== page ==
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Astronomy portal

A man sitting on a chair mounted to a moving platform, staring through a large telescope.

Astronomy is a natural science that is the study of celestial objects (such as moons, planets, stars, nebulae, and galaxies), the physics, chemistry, and evolution of such objects, and phenomena that originate outside the atmosphere of Earth, including supernovae explosions, gamma ray bursts, and cosmic background radiation.

Astronomy is one of the oldest sciences. Prehistoric cultures have left astronomical artifacts such as the Egyptian monuments and Nubian monuments, and early civilizations such as the Babylonians, Greeks, Chinese, Indians, Iranians and Maya performed methodical observations of the night sky. However, the invention of the telescope was required before astronomy was able to develop into a modern science. Historically, astronomy has included disciplines as diverse as astrometry, celestial navigation, observational astronomy, and the making of calendars, but professional astronomy is nowadays often considered to be synonymous with astrophysics.

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June 1997 HST/STIS Image of the optical afterglow of GRB 970508
GRB 970508 was a gamma-ray burst (GRB) detected on May 8, 1997, at 21:42 UTC. A gamma-ray burst is a highly luminous flash associated with an explosion in a distant galaxy and producing gamma rays, the most energetic form of electromagnetic radiation, and often followed by a longer-lived "afterglow" emitted at longer wavelengths (X-ray, ultraviolet, optical, infrared, and radio).

GRB 970508 was detected by the Gamma Ray Burst Monitor on the Italian–Dutch X-ray astronomy satellite BeppoSAX. Astronomer Mark Metzger determined that GRB 970508 occurred at least 6 billion light years from Earth; this was the first measurement of the distance to a gamma-ray burst.

Until this burst, astronomers had not reached a consensus regarding how far away GRBs occur from Earth. Some supported the idea that GRBs occur within the Milky Way, but are visibly faint because they are not highly energetic. Others concluded that GRBs occur in other galaxies at cosmological distances and are extremely energetic. Although the possibility of multiple types of GRBs meant that the two theories were not mutually exclusive, the distance measurement unequivocally placed the source of the GRB outside the Milky Way, effectively ending the debate.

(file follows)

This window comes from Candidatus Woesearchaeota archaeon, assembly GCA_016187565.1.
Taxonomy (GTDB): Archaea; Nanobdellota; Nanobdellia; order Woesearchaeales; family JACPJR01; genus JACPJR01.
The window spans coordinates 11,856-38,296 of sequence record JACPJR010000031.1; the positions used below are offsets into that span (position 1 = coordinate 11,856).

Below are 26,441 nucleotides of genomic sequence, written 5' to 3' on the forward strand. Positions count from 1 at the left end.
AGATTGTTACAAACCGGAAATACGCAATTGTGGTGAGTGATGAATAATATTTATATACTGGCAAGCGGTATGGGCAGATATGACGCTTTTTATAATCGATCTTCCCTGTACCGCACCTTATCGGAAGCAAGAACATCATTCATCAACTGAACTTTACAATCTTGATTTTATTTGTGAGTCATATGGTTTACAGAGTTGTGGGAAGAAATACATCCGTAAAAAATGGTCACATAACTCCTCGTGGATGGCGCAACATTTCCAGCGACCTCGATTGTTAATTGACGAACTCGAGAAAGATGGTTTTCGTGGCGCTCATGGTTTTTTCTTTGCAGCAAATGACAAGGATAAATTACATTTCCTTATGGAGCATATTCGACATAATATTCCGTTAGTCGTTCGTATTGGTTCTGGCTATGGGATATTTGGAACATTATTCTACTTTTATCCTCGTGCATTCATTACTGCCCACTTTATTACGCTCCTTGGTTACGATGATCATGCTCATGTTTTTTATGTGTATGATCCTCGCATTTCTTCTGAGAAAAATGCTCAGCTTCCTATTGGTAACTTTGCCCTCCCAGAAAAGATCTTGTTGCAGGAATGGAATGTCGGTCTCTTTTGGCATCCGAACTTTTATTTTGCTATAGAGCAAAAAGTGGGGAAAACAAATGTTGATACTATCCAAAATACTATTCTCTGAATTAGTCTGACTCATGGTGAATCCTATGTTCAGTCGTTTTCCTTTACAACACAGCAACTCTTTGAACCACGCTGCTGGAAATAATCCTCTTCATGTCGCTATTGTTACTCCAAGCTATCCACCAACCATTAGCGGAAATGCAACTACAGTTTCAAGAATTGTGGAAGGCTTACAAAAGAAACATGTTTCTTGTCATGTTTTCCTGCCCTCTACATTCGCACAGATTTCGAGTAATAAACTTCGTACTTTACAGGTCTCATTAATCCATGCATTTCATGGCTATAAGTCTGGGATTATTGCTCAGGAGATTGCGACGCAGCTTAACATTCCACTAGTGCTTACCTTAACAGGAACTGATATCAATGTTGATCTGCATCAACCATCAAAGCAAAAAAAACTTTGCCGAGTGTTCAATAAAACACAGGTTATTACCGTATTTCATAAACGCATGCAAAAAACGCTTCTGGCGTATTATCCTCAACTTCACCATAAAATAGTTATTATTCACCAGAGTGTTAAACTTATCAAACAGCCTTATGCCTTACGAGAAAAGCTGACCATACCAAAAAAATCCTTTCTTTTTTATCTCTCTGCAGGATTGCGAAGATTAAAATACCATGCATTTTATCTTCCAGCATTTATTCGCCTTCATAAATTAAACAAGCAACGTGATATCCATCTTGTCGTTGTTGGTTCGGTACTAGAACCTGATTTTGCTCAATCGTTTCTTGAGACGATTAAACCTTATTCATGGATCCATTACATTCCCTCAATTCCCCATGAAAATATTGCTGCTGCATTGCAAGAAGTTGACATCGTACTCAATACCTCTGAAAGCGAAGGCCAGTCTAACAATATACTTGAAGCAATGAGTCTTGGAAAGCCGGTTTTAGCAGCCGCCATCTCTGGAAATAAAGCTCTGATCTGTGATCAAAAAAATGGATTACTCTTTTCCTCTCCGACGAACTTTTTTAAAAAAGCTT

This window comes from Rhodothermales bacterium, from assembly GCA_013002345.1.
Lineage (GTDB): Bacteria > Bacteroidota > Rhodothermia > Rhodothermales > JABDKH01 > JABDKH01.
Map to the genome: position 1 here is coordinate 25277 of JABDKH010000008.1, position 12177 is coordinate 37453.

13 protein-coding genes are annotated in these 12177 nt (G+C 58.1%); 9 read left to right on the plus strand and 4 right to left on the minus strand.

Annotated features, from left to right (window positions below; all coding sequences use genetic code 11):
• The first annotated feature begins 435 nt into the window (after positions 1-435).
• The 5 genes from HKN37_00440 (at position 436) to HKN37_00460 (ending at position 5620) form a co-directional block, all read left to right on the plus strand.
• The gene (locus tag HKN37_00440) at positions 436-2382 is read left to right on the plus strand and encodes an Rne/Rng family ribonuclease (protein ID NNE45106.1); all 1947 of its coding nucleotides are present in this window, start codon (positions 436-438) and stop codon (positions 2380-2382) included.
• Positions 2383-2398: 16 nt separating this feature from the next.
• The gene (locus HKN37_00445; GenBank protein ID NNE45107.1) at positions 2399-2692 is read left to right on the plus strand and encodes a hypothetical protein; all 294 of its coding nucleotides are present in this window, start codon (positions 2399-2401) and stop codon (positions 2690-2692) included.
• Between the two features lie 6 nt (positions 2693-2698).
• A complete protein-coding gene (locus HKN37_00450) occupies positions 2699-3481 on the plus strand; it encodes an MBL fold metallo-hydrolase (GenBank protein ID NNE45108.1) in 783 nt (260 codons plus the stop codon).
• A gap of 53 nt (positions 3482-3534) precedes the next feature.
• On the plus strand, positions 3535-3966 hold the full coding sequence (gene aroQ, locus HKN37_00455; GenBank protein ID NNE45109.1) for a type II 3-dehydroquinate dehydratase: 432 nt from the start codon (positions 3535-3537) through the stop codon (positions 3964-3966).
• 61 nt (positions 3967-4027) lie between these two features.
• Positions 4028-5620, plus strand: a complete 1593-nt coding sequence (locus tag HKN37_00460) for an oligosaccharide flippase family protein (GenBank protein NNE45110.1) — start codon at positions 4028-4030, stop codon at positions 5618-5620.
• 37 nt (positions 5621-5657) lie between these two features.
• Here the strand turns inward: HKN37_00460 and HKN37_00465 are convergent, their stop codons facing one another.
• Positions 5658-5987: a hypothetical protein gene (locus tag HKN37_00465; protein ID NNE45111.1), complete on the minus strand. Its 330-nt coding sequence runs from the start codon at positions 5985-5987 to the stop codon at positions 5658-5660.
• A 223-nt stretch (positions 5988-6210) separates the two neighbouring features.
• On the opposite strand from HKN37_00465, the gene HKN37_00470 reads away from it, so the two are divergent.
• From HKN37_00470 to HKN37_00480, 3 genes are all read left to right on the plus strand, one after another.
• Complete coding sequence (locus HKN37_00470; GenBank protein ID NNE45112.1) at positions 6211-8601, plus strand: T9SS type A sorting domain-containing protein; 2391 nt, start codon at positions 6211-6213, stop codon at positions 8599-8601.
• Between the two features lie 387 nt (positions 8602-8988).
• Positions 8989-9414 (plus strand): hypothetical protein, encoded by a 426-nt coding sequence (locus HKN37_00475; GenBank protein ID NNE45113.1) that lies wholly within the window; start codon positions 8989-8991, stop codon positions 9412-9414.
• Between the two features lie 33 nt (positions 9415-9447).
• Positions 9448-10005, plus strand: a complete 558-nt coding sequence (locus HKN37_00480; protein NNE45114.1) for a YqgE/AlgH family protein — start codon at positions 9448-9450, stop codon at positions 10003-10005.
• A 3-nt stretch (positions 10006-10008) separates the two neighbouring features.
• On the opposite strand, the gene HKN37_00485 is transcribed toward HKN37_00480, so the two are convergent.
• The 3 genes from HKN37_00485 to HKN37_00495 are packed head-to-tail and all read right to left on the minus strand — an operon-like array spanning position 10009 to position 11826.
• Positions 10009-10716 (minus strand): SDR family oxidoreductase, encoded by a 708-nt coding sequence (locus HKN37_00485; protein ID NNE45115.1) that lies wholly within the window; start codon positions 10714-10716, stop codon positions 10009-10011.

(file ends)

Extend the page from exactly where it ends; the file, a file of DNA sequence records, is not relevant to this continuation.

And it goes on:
GRB 970508 was also the first burst with an observed radio frequency afterglow. By analyzing the fluctuating strength of the radio signals, astronomer Dale Frail calculated that the source of the radio waves had expanded almost at the speed of light. This provided strong evidence that GRBs are relativistically expanding explosions.

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M82 HST ACS 2006-14-a-large web.jpg
Credit: NASA / ESA / Hubble Heritage Team (STScI/AURA)

Messier 82, also known as NGC 3034, Cigar Galaxy, and M82, is the prototype starburst galaxy about 12 million light-years away in the constellation Ursa Major. The starburst galaxy is five times more luminous than the whole Milky Way, and one hundred times more luminous than our galaxy's center. This mosaic image, taken by the Hubble Telescope, is the sharpest wide-angle view ever obtained of Messier 82.

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These books may be in various stages of development. See also the related Science and Mathematics bookshelves.

  • Astronomy
  • GAT: A Glossary of Astronomical Terms
  • Introduction to Astrophysics
  • General relativity
  • Observing the Sky from 30°S
  • Observing the Sky from 40°N


  • Solar System

Astronomical events

All times UT unless otherwise specified.

3 July, 20:12 Earth at aphelion
6 July, 04:18 Moon at apogee
9 July, 04:07 Full moon
10 July Pluto at opposition
13 July, 17:49 Moon occults Neptune
21 July, 17:05 Moon at perigee
23 July, 09:46 New moon
25 July, 08:48 Moon occults Mercury
27 July, 00:57 Mars at conjunction
28 July, 18:00 Southern Delta Aquariids peak
30 July, 04:36 Mercury at greatest eastern elongation


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